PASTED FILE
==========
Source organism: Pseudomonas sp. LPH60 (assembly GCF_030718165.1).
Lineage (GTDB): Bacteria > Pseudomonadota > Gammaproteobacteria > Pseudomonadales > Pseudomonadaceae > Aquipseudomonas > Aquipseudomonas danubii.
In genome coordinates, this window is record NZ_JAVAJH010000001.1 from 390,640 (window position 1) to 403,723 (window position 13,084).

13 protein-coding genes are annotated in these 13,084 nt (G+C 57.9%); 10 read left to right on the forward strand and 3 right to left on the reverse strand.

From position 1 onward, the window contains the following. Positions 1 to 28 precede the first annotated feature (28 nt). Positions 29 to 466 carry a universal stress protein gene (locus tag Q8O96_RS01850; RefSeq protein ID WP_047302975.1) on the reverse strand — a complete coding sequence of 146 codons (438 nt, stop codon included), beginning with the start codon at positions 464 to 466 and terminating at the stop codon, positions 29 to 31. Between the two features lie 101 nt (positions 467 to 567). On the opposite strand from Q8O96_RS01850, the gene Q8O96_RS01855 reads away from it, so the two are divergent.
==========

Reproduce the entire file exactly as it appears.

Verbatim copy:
Source organism: Pseudomonas sp. LPH60 (assembly GCF_030718165.1).
Lineage (GTDB): Bacteria > Pseudomonadota > Gammaproteobacteria > Pseudomonadales > Pseudomonadaceae > Aquipseudomonas > Aquipseudomonas danubii.
In genome coordinates, this window is record NZ_JAVAJH010000001.1 from 390,640 (window position 1) to 403,723 (window position 13,084).

13 protein-coding genes are annotated in these 13,084 nt (G+C 57.9%); 10 read left to right on the forward strand and 3 right to left on the reverse strand.

From position 1 onward, the window contains the following. Positions 1 to 28 precede the first annotated feature (28 nt). Positions 29 to 466 carry a universal stress protein gene (locus tag Q8O96_RS01850; RefSeq protein ID WP_047302975.1) on the reverse strand — a complete coding sequence of 146 codons (438 nt, stop codon included), beginning with the start codon at positions 464 to 466 and terminating at the stop codon, positions 29 to 31. Between the two features lie 101 nt (positions 467 to 567). On the opposite strand from Q8O96_RS01850, the gene Q8O96_RS01855 reads away from it, so the two are divergent.